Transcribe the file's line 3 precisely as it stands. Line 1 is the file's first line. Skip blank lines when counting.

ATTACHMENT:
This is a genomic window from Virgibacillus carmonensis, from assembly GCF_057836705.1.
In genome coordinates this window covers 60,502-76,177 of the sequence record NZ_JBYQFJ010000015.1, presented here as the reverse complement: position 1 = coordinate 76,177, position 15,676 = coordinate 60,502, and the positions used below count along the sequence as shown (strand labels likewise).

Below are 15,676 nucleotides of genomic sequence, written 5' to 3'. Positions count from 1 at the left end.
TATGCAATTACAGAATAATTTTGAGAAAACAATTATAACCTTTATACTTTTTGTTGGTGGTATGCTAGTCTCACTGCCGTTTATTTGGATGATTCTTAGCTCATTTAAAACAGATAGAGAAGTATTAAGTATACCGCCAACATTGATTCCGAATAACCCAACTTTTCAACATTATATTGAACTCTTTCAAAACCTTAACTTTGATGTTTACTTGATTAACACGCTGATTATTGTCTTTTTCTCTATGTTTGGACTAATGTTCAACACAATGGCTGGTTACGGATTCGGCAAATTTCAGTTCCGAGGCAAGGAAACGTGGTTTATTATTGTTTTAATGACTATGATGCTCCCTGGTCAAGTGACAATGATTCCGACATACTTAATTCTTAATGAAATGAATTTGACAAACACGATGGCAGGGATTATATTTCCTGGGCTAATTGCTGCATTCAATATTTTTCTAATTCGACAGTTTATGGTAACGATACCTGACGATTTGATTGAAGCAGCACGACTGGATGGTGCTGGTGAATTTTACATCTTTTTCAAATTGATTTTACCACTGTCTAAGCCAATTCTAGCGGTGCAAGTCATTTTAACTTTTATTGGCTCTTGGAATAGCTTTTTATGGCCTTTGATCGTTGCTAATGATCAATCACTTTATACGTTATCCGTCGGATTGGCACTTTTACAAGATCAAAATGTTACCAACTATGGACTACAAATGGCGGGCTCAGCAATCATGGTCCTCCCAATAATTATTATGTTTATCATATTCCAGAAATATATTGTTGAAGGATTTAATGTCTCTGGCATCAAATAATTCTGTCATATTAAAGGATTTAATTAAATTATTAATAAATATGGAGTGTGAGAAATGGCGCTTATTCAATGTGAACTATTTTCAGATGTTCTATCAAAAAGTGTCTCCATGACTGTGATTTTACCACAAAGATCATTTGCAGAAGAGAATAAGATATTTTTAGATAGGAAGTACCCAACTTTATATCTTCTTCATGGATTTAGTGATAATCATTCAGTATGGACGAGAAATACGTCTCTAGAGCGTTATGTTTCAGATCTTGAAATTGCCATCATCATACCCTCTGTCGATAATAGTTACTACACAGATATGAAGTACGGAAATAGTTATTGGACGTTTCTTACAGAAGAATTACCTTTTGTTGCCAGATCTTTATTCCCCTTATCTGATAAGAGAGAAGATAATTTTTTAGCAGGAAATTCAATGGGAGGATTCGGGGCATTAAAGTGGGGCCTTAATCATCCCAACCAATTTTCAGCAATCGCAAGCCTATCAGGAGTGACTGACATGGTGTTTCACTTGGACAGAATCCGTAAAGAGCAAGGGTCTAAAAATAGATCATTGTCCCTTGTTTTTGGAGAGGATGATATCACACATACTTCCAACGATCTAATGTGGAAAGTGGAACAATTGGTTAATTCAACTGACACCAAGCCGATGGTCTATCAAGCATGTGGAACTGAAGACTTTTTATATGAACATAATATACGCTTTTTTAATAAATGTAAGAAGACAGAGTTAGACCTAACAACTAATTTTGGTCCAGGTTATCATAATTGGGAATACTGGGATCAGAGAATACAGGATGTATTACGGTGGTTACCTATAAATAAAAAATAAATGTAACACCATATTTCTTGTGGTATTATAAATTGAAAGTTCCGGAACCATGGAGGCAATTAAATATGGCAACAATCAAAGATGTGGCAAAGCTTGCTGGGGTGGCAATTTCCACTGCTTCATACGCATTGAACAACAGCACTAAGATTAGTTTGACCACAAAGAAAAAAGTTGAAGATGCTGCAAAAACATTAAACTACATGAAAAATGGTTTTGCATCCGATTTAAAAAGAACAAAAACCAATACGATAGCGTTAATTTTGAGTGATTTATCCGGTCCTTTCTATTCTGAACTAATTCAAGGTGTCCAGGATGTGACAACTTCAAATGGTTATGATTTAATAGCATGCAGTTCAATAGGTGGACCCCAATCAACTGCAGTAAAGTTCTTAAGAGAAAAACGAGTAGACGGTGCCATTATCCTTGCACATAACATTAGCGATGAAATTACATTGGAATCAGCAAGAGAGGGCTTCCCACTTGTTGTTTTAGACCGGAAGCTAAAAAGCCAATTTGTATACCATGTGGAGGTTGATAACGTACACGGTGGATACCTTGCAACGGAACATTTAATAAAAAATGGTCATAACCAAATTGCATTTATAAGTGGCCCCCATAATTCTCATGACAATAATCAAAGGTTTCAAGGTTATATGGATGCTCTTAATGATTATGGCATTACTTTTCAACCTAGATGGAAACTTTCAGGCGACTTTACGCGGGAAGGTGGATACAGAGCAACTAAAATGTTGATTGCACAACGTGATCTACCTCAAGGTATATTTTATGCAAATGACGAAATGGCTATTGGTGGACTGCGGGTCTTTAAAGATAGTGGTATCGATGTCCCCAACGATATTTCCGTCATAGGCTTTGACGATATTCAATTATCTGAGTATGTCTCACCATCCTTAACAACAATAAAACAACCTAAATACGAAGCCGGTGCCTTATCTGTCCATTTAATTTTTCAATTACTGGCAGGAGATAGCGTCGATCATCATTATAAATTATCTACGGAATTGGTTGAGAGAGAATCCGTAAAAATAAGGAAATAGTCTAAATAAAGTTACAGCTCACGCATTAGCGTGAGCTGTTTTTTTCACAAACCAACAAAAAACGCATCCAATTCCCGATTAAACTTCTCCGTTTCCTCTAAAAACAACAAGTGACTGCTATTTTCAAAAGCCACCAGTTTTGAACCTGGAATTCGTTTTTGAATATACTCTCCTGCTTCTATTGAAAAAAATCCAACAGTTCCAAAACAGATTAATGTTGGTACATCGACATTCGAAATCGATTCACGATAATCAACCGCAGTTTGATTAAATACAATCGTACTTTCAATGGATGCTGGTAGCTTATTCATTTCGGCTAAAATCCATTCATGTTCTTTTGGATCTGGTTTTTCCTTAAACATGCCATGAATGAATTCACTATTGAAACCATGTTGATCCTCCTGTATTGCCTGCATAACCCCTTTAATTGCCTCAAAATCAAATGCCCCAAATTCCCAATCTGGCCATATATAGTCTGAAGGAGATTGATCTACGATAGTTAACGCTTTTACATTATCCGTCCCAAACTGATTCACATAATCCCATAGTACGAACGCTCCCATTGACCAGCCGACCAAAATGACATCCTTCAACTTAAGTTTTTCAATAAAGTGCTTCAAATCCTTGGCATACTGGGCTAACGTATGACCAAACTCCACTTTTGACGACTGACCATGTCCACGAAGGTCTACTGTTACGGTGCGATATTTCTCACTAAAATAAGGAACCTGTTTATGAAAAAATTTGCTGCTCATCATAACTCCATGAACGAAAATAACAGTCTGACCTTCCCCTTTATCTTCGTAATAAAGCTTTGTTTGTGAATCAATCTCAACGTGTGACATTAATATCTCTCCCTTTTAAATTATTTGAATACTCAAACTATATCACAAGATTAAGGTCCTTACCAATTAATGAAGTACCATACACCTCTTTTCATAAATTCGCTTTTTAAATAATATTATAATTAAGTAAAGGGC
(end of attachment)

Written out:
Below are 15,676 nucleotides of genomic sequence, written 5' to 3'. Positions count from 1 at the left end.